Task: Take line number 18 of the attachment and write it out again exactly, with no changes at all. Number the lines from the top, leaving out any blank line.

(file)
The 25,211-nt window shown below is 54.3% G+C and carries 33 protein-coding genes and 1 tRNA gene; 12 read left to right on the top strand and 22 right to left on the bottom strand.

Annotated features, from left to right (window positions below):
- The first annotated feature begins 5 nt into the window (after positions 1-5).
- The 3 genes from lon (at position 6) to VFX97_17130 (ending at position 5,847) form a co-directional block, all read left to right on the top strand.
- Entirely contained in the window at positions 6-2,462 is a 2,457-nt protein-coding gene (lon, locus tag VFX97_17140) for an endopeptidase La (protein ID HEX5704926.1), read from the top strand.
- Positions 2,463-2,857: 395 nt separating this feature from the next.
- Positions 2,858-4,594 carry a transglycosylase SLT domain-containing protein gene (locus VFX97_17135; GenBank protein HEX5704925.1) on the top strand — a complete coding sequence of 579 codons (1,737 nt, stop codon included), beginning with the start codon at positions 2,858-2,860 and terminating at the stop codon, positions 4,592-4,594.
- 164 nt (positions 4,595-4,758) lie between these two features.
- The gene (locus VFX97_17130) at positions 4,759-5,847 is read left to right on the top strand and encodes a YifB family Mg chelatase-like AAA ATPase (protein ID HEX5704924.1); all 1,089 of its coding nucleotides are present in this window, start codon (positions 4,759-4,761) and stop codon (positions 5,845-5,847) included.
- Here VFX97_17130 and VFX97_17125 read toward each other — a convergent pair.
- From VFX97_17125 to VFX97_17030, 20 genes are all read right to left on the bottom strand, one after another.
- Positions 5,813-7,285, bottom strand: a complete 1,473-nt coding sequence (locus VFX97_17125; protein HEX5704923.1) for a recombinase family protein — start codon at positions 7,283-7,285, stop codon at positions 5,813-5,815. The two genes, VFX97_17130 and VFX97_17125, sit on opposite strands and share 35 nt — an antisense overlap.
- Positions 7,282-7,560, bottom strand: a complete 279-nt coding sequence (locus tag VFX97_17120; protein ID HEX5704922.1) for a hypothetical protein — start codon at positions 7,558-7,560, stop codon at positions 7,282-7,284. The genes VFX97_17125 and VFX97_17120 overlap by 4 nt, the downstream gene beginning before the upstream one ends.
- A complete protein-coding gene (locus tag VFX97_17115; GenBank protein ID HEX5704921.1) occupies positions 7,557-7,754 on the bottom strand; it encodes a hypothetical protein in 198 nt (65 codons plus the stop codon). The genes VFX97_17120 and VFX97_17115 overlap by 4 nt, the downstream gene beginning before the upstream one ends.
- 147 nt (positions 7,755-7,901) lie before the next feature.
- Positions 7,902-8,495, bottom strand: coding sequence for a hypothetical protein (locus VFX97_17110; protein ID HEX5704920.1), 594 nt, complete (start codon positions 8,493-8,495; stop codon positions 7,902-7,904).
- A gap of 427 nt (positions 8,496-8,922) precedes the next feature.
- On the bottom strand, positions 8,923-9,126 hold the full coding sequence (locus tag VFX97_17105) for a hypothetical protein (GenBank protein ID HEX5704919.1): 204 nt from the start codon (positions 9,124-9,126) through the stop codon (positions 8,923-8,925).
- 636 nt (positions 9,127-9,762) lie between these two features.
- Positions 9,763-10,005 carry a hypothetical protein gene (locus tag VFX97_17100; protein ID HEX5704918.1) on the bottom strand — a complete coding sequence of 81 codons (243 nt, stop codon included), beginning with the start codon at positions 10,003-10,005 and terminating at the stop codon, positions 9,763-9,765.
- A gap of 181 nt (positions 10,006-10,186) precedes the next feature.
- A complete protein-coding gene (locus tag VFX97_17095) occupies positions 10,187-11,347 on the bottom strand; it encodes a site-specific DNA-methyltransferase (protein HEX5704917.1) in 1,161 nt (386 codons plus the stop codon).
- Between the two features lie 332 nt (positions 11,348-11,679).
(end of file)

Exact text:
- On the bottom strand, positions 8,923-9,126 hold the full coding sequence (locus tag VFX97_17105) for a hypothetical protein (GenBank protein ID HEX5704919.1): 204 nt from the start codon (positions 9,124-9,126) through the stop codon (positions 8,923-8,925).